Volume 47, Number 4 - October 5, 2009


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Jessica Tejeda
Jessica Tejeda
Staff Writer


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Don’t Let The Flu Get You

By Jessica Tejeda
Jessica.Tejeda001@mymdc.net

As winter approaches, young and old unite at their nearest clinics to receive flu shots.

With so much hype given to the H1N1 flu strand, (also known as the swine flu) this year, students of all ages are worrying about being infected.

Being knowledgeable about common flu symptoms is the first step in protecting yourself. Symptoms include:  fever, aches, chills, tiredness, and sudden symptoms.

But other precautions can be taken. Proper dieting, and eating foods recommended by the food guide pyramid are some ways.

According to Jurist Gordon, a human nutrition professor at the North Campus, eating healthy will lead to a stronger immune system.

“Choosing foods correctly on the food guide pyramid, good quality proteins and vitamins, water soluble and antioxidants will lead you to an adequate immune system,” Gordon said.

Good sleep habits, an active lifestyle and proper hygiene are also important factors in protecting yourself.

According to Gordon, a big reason why students are so susceptible to the flu, especially at school, is their lack of awareness and poor hygiene practices. Students should regularly wash their hands, carry anti-bacterial hand sanitizer, cough or sneezing into a sleeve instead of their hands, and avoid contact with their face.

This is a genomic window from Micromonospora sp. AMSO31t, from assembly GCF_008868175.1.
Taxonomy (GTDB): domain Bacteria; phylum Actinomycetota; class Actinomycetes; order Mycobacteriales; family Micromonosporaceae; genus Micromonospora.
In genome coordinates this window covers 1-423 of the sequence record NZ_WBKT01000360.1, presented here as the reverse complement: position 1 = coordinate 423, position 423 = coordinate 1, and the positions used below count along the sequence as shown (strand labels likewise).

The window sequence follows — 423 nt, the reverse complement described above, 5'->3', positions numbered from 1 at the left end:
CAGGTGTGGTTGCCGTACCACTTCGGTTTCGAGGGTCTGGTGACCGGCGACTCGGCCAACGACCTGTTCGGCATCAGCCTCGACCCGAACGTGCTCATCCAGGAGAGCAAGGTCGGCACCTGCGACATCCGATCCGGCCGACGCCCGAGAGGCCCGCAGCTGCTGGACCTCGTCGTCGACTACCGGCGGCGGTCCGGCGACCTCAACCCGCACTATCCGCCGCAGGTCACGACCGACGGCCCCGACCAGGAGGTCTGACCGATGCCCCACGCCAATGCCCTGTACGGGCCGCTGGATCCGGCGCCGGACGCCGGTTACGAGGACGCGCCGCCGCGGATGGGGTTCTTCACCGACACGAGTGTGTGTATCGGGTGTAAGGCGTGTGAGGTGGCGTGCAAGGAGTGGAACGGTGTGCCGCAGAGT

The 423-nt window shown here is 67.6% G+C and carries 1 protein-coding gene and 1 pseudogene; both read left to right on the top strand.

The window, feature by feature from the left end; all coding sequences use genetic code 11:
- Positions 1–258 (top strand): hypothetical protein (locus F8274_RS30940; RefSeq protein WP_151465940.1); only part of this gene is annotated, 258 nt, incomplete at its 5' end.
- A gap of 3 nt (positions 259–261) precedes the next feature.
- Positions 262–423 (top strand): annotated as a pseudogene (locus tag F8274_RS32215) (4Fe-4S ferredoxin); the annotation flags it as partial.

“Some students think they are invincible, they think they won’t catch anything,” Gordon said.

Ryan Singh, a pre-med major, is one of the students.

“I know about it, but I’m not prepared,” Ryan Singh, a pre-med major, said. “I drink orange juice every morning, that’s about it.”

Elizabeth Ugokwe, a nursing major at the North Campus, doesn’t have such a cavalier attitude.  Because her job puts her in contact with sick patients, she takes extra precautions. She had a flu shot administered and she added “I do a lot of serial hand washing and I try to avoid touching my nose and eyes.”

Because the swine flu symptoms are almost identical to that of the regular flu, it is crucial for students to take the proper steps to protect themselves. If untreated, it can lead to more serious medical conditions like pneumonia and bacterial infections.

Gordon recommends that people at high risk, like the elderly, young children, pregnant woman, those with compromising health conditions, and those who work at daycares and hospitals, to get the flu shot. “I would recommend it to students, because they are around people who are sick all the time especially students studying medicine,” said Arleen Sosa, a Take Care Health employer at a Walgreens store in Hialeah.

If students notice that they have symptoms associated with the flu, they can still get a flu shot. They should also start eating properly, get good rest and drink plenty of fluids.

It’s important for students to be able to recognize their symptoms if they are feeling ill, because whether they have the regular flu or the swine flu, both can lead to life threatening complications.


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